Home Rule conference proposal rejected
Lord Loreburn's call for a conference has met with opposition from both nationalist and unionist leaders Photo: © National Portrait Gallery, London

Home Rule conference proposal rejected

Published: 13 September 1913

An appeal for the leaders of all political parties to hold a conference to attempt to settle the gathering dispute over the introduction of Home Rule for Ireland has been rejected by nationalists and unionists.

Lord Loreburn, the leading Liberal politician who served as Lord Chancellor between 1905 and 1912 made a public appeal to all sides in which he asked: ‘Is there... really nothing that can be done except to watch the play of irreconcilable forces in a spirit of indolent resignation?’ The only prospect he saw for a resolution of the fractious dispute was a conference at which all sides would be represented: ‘Even if there was little chance of arriving at a settlement by consent... still I should submit that the attempt ought to be made, rather than that we should drift into a lasting antagonism for want of an honest effort.’

He continued that there were things ‘which lead me to believe that if men in authority upon different sides were to meet with a real desire to settle the formidable question which is now so prominent, they would be able to succeed.’

Sir Arthur Conan Doyle (left): 'All moderate and reasonable men must desire such a conference.' (Image: Library of Congress Prints and Photographs Division Washington, D.C. 20540 USA)
Captain James Craig MP: 'The very suggestion is repugnant to one's sense of decency.' (Image: Illustrated London News [London, England], 10 February 1912)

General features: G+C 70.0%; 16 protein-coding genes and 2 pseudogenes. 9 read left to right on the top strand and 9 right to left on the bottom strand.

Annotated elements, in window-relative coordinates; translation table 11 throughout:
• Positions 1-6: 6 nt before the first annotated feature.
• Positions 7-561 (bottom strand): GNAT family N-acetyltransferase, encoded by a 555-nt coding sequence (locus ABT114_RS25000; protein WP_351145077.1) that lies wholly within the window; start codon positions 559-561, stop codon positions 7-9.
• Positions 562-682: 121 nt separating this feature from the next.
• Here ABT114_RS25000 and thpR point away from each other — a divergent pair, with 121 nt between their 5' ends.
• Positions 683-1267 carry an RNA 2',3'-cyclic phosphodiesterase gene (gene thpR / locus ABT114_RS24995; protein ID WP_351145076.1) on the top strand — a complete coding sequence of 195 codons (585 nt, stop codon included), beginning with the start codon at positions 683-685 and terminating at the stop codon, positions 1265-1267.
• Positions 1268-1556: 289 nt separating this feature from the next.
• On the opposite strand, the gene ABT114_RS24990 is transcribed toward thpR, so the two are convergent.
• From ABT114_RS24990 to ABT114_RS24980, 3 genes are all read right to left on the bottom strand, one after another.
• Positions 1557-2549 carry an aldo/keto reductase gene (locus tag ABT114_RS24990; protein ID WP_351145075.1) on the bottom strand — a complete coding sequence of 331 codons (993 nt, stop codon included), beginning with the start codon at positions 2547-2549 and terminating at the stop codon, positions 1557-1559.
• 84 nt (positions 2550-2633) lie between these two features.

Lord Loreburn’s hopes were dashed almost immediately. Leading unionist, Captain James Craig MP, said in an interview with The Belfast Evening Telegraph: ‘The suggestion of a conference is simply another desperate expedient put forward to delay the fatal hour or to inveigle unionists into a false position.‘ He continued: ‘There are things upon which men of sense and honour may no more compromise than they would concerning the honour of their women folk. The very suggestion is repugnant to one’s sense of decency. Even if there could be found one man in any responsible position, which there could not, who would be prepared to confer with a view to compromise, he would stand absolutely alone and he would be repudiated by the people.’

Nationalist leaders were equally assertive of their position. William Redmond MP said: ‘I see no use in a conference unless the Unionists accept the principle of Home Rule and an Irish Parliament. I would approve a conference on details if Home Rule is accepted as a basis of the meeting. The Home Rule Bill must go through.’

Lord Loreburn’s suggested conference did receive support from other quarters, however. The novelist Sir Arthur Conan Doyle wrote: ‘All moderate and reasonable men must desire such a conference.’

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